Home Energy Savings, Do I Have The Right Insulation?

     When it comes to home energy savings, there are a lot of factors that play an important part of the equation. One major thing to know is that, a minor improvement to your home can go a long way. As a BPI®️ Certified Energy Auditor I perform a stream of tests on homes, the results are then put into a formula that provides an SIR (Savings to Investment Ratio). Based on these SIR’s, I would develop a scope of work for the most effective energy saving measures. In the industry, it is commonly known that insulation always provides an energy efficient improvement to your house, enough to get a favorable SIR. In this blog we talk about insulation in particular, so let’s get into it. We will start by going over the different type of common insulation, and there pros and cons. 

Common Types Of Insulation   

  • Fiberglass Batt              
  • Cellulose Insulation 
  • Spray Foam
  • Mineral Wool
  • Polyurethane 
Let us start with one of the most common types of insulation, often used a lot in the northern parts of the country, Cellulose Insulation. This Type of insulation can be applied in two different forms loose or dense packed. As we go through the blog you will better understand, why the two methods.

Cellulose Insulation: Made of old newspaper, this makes a very good insulator, this insulation is usually blown into the space in which you are insulating. If you are insulating a wall, to get the best R-value, this should be packed in the wall densely. If you are insulating an attic space, this can be blown in loosely. The approximate R-Value of cellulose is 3.5 per inch, with this you can factor the total R-Value of a wall or attic floor. One grave disadvantage of cellulose is that it holds moisture, so it is an obvious creator of mold in these situations. In addition, wet insulation will drastically lower the R-Value, Because it is made of shredded paper, it has no impact on the occupants of the home’s breathing. This is one of the highly rated insulations.

Fiberglass Batt: With this type of insulation, the name speaks for itself. The R-Values of fiberglass batt can range from R-8 to R-49, they can come faced with foil or kraft paper or un-faced. You can also find that this insulation comes precut or in rolls. Just a reminder insulation does not stop air movement it just slows it down, so compared to cellulose, fiberglass batt is less dominant when it comes to air infiltration and exfiltration. No long-term health effects should occur from touching fiberglass batt. Eyes may become red and irritated after exposure to fiberglass. Soreness in the nose and throat can result when fibers are inhaled. Asthma and bronchitis can be aggravated by exposure to fiberglass. I recommend insuring you are wearing the proper PPE (Personal Protection Equipment-Mask, Goggles, Body Covering, Gloves).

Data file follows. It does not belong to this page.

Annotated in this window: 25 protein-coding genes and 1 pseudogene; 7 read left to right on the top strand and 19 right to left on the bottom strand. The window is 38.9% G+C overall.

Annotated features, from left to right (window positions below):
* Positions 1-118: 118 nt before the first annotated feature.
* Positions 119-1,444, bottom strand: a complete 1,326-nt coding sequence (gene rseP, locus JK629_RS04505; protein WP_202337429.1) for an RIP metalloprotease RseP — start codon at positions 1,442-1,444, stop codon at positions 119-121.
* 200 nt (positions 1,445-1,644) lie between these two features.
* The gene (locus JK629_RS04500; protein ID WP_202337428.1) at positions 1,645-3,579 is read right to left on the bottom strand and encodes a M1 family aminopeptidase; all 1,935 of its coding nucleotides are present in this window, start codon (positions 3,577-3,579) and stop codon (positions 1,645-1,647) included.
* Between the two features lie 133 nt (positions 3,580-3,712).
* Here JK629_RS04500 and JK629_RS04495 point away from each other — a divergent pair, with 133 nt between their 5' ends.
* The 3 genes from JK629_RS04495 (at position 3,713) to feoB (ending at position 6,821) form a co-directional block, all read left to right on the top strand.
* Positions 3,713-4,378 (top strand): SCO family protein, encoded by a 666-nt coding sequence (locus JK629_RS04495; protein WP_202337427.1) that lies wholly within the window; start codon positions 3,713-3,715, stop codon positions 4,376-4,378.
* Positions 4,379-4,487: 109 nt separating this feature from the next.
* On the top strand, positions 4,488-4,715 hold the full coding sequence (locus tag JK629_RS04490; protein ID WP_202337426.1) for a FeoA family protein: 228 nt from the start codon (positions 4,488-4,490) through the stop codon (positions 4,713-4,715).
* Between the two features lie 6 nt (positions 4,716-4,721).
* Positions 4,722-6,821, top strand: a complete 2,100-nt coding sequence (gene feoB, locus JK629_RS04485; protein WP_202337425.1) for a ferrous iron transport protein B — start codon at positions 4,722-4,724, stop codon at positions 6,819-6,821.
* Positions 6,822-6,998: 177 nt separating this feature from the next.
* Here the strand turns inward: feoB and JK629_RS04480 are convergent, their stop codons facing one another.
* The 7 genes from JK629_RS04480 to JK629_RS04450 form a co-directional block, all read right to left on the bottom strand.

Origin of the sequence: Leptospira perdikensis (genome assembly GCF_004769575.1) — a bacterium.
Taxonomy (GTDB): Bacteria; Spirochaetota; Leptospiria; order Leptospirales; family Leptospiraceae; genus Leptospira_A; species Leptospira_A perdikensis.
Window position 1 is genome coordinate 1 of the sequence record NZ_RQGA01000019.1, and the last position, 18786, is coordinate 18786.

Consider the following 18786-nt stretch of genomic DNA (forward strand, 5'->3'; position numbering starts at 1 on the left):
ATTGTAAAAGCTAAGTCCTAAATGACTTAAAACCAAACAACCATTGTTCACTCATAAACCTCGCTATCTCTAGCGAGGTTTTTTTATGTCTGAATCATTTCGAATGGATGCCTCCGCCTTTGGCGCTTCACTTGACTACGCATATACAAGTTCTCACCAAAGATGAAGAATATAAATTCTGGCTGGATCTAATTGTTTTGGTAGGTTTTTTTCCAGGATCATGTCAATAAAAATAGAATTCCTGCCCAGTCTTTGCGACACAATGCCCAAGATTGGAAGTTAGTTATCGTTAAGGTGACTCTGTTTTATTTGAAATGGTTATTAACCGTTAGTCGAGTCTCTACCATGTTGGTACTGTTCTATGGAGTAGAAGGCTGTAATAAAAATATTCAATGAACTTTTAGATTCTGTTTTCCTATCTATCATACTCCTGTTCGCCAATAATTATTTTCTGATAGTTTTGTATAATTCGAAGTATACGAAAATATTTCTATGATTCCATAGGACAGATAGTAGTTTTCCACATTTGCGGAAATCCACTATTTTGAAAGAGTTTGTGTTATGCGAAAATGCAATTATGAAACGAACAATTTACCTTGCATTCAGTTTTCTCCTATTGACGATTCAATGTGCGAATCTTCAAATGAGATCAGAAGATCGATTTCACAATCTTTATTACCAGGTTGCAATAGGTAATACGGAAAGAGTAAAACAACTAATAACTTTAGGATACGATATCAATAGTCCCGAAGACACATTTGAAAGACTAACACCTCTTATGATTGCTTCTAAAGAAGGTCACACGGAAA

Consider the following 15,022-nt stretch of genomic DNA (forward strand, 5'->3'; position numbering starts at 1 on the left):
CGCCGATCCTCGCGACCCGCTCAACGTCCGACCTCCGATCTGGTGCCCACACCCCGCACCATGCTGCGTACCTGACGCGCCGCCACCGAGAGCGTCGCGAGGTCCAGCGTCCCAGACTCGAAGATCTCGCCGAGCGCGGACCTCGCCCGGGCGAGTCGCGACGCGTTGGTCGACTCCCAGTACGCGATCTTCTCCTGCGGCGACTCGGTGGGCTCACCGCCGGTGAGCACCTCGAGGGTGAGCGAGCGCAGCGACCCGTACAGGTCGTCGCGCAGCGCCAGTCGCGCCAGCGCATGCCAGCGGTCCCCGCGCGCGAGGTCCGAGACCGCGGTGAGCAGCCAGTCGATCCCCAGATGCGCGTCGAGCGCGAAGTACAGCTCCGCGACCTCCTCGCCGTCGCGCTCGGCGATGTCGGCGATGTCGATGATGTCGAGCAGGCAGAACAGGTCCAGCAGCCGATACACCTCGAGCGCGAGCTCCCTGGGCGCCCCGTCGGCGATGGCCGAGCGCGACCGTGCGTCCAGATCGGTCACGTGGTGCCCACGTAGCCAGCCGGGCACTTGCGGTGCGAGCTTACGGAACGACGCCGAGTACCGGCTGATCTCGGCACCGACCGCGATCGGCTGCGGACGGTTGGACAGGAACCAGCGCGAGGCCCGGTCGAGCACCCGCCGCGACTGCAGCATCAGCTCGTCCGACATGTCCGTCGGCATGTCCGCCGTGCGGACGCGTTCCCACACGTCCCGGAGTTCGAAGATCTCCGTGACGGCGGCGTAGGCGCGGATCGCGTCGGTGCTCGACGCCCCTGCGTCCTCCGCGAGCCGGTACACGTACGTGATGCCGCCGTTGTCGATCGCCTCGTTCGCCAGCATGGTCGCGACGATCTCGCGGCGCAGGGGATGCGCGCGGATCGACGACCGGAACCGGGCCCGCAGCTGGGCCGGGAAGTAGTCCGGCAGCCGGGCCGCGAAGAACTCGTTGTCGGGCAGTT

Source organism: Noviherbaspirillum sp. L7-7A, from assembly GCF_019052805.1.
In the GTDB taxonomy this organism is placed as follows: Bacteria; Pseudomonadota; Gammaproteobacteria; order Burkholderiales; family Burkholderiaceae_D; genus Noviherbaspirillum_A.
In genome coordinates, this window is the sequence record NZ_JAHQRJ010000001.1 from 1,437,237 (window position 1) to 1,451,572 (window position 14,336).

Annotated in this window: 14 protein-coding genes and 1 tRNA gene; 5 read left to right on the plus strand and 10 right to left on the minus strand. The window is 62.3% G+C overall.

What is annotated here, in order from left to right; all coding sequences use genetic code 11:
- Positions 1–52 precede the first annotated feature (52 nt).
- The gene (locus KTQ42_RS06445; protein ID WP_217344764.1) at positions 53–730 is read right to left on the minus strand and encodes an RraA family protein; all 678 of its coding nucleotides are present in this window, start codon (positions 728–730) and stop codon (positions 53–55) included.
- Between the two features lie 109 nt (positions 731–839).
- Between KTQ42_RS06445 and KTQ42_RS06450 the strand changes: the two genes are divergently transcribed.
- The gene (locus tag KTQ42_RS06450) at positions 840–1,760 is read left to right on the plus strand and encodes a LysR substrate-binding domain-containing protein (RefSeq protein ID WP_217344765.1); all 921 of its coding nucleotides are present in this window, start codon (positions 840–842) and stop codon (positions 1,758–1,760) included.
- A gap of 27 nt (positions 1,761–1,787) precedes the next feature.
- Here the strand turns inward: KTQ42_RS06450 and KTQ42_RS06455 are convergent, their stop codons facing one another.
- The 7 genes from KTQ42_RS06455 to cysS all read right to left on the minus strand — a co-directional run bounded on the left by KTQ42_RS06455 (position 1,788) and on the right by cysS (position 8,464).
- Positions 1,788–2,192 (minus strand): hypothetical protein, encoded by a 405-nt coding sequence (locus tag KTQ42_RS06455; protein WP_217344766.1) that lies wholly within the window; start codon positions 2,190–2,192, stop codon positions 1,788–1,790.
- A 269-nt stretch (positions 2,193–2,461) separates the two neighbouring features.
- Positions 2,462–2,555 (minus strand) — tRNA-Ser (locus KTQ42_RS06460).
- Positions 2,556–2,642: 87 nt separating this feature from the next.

Mineral Wool: Known as a great soundproof insulator, this insulation has many more benefits. The R-Value of mineral is R-4 per inch, as you can see it performs a little better than the for-mentioned cellulose. This insulation is best used as an insulator in cold climates, because it has some enhanced thermal insulating qualities. Mineral wool is also a flame resistant product which brings an added fire safe quality. DON'T FEAR, this type of insulation doesn't have any known particulates that can affect indoor air quality. This insulation also comes with the ease of installing. This is also a product that can be placed in walls or in an attic. Some music enthusiast even use mineral wool to make soundproof panels. By now you should start to get a grasp on the different variations. Let's move on.

Spray Foam: Spray foam insulation is made by combining isocyanate and polyol resin into a foam. There are three primary types of spray foam that can be used for insulation and other specific purposes:
  •  High-Density. 3 lbs./cubic ft., closed-cell foam. R-Values start at 5.5 per inch* ...  
  •  Medium-Density. 2 lbs./cubic ft., closed-cell foam. R-Values start at 5.7 per inch* ...        
  •  Low-Density. 0.5 lbs./cubic ft., open-cell foam. R-Values start at 3.6 per inch*
You can also purchase this type of insulation in 1 part or 2 part. If you decide to insulate with spray foam, it is my recommendation that you hire a professional due to the fact that it is highly flammable. As you can see Medium-Density spray foam has the highest R-Value of the common insulation, because it allows for a lot less air. to move in and out. Spray foam should be done when you walls or ceiling is open to the studs or joist.

These types of insulations are the more common ones that you will see in an attic or a wall. If you feel that this scope of work is beyond your purview, I recommend hiring a professional. If you decide to take this on as a DIY project, as alway please work safe. Once again Thank You for your continued support.


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